Shaping Letters, Shaping Communities: Multilingualism and Linguistic Practice in the Late Antique Near East and Egypt


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The volume explores linguistic practices and choices in the late antique Eastern Mediterranean. It investigates how linguistic diversity and change influenced the social dimension of human interaction, affected group dynamics, the expression and negotiation of various communal identities, such as professional groups of mosaic-makers, stonecutters, or their supervisors in North Syria, bilingual monastic communities in Palestine, elusive producers of Coptic ritual texts in Egypt, or Jewish communities in Dura Europos and Palmyra. The key question is: what do we learn about social groups and human individuals by studying their multilingualism and language practices reflected in epigraphic and other written sources?

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Yuliya Minets, Ph.D. (2017) is Associate Professor of Classics at the University of Alabama; the author of The Slow Fall of Babel: Languages and Identities in Late Antique Christianity (2022). Her research focuses on languages and identities in Late Antiquity.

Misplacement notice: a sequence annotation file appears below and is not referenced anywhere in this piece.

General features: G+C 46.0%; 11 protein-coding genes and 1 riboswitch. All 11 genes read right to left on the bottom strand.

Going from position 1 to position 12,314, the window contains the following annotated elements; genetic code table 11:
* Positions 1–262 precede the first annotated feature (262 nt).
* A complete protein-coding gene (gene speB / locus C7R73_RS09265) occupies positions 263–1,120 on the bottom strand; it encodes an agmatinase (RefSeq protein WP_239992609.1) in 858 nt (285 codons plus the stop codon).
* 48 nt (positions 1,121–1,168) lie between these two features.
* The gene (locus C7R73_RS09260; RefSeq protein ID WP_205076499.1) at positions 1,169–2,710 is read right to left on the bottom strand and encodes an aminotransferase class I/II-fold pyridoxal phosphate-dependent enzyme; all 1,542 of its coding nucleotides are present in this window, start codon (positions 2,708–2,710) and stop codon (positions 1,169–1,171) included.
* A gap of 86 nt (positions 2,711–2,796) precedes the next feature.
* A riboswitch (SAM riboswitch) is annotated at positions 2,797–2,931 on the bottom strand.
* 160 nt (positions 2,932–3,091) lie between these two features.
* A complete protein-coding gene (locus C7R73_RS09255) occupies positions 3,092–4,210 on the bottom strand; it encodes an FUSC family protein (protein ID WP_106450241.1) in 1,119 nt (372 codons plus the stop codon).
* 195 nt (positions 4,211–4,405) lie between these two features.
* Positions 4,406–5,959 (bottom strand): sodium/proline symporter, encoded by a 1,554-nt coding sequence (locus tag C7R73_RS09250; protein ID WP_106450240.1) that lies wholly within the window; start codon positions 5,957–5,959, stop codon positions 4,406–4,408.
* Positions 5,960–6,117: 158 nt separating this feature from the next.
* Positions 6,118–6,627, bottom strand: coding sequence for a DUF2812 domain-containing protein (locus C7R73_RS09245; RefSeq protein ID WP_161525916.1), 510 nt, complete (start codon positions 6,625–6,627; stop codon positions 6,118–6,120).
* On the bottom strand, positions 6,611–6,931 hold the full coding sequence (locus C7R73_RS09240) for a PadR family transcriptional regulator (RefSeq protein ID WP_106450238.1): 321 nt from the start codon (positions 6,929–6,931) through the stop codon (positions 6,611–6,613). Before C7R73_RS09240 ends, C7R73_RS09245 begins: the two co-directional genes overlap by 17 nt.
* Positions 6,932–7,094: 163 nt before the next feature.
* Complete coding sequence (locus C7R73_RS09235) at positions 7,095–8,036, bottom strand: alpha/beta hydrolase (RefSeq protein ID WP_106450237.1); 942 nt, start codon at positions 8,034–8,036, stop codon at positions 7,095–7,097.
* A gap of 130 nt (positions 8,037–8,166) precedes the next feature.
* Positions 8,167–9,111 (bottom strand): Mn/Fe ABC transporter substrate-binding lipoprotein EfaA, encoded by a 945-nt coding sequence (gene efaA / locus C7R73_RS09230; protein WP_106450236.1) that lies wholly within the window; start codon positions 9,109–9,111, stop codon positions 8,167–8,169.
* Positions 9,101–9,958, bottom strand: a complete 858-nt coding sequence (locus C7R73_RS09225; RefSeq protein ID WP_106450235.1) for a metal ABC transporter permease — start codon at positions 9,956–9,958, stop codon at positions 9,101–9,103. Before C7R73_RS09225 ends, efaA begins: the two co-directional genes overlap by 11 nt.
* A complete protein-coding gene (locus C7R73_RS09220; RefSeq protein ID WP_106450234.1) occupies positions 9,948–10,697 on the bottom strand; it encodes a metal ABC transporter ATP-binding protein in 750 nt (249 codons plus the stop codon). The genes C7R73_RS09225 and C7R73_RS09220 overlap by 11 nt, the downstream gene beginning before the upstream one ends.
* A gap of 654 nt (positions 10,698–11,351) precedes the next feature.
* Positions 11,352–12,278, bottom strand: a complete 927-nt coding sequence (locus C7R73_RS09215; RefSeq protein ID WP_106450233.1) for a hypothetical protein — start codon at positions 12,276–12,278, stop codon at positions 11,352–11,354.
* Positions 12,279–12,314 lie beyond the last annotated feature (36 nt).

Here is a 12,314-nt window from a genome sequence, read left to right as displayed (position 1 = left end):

Paweł Nowakowski, Ph.D. (2015) is Assistant Professor of Ancient History at the University of Warsaw; the author of Inscribing the Saints in Late Antique Anatolia (2018) and laureate of ERC Starting Grant (2021). He researches late antique epigraphical cultures.
Scholars and students (all levels) of Late Antiquity, ancient language practices, and Near Eastern epigraphy
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